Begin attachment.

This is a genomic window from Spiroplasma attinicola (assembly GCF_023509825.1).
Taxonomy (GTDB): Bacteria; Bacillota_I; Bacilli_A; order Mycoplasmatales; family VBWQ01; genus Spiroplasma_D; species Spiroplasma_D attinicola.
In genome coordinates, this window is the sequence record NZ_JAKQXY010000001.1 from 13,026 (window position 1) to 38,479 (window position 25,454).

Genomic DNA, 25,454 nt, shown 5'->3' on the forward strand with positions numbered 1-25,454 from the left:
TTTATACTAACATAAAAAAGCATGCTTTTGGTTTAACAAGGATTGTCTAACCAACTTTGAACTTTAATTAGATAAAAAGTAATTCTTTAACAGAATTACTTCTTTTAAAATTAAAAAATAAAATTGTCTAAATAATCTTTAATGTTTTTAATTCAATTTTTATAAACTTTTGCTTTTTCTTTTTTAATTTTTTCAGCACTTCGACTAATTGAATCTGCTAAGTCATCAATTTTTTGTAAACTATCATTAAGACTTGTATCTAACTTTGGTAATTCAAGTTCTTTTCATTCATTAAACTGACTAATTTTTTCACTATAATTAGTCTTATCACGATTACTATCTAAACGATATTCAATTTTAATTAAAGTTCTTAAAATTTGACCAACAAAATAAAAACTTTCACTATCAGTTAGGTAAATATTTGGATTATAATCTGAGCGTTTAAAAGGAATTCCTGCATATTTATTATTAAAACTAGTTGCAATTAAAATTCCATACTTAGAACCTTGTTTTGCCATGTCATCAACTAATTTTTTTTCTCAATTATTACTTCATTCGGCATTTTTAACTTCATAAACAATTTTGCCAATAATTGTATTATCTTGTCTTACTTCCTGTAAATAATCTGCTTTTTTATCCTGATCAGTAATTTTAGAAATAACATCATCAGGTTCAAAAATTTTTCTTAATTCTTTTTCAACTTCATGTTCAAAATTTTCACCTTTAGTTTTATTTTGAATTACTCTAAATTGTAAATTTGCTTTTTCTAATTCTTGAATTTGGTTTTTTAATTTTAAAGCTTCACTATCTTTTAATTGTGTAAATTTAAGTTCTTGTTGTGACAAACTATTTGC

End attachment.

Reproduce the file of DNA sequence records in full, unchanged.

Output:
This is a genomic window from Spiroplasma attinicola (assembly GCF_023509825.1).
Taxonomy (GTDB): Bacteria; Bacillota_I; Bacilli_A; order Mycoplasmatales; family VBWQ01; genus Spiroplasma_D; species Spiroplasma_D attinicola.
In genome coordinates, this window is the sequence record NZ_JAKQXY010000001.1 from 13,026 (window position 1) to 38,479 (window position 25,454).

Genomic DNA, 25,454 nt, shown 5'->3' on the forward strand with positions numbered 1-25,454 from the left:
TTTATACTAACATAAAAAAGCATGCTTTTGGTTTAACAAGGATTGTCTAACCAACTTTGAACTTTAATTAGATAAAAAGTAATTCTTTAACAGAATTACTTCTTTTAAAATTAAAAAATAAAATTGTCTAAATAATCTTTAATGTTTTTAATTCAATTTTTATAAACTTTTGCTTTTTCTTTTTTAATTTTTTCAGCACTTCGACTAATTGAATCTGCTAAGTCATCAATTTTTTGTAAACTATCATTAAGACTTGTATCTAACTTTGGTAATTCAAGTTCTTTTCATTCATTAAACTGACTAATTTTTTCACTATAATTAGTCTTATCACGATTACTATCTAAACGATATTCAATTTTAATTAAAGTTCTTAAAATTTGACCAACAAAATAAAAACTTTCACTATCAGTTAGGTAAATATTTGGATTATAATCTGAGCGTTTAAAAGGAATTCCTGCATATTTATTATTAAAACTAGTTGCAATTAAAATTCCATACTTAGAACCTTGTTTTGCCATGTCATCAACTAATTTTTTTTCTCAATTATTACTTCATTCGGCATTTTTAACTTCATAAACAATTTTGCCAATAATTGTATTATCTTGTCTTACTTCCTGTAAATAATCTGCTTTTTTATCCTGATCAGTAATTTTAGAAATAACATCATCAGGTTCAAAAATTTTTCTTAATTCTTTTTCAACTTCATGTTCAAAATTTTCACCTTTAGTTTTATTTTGAATTACTCTAAATTGTAAATTTGCTTTTTCTAATTCTTGAATTTGGTTTTTTAATTTTAAAGCTTCACTATCTTTTAATTGTGTAAATTTAAGTTCTTGTTGTGACAAACTATTTGC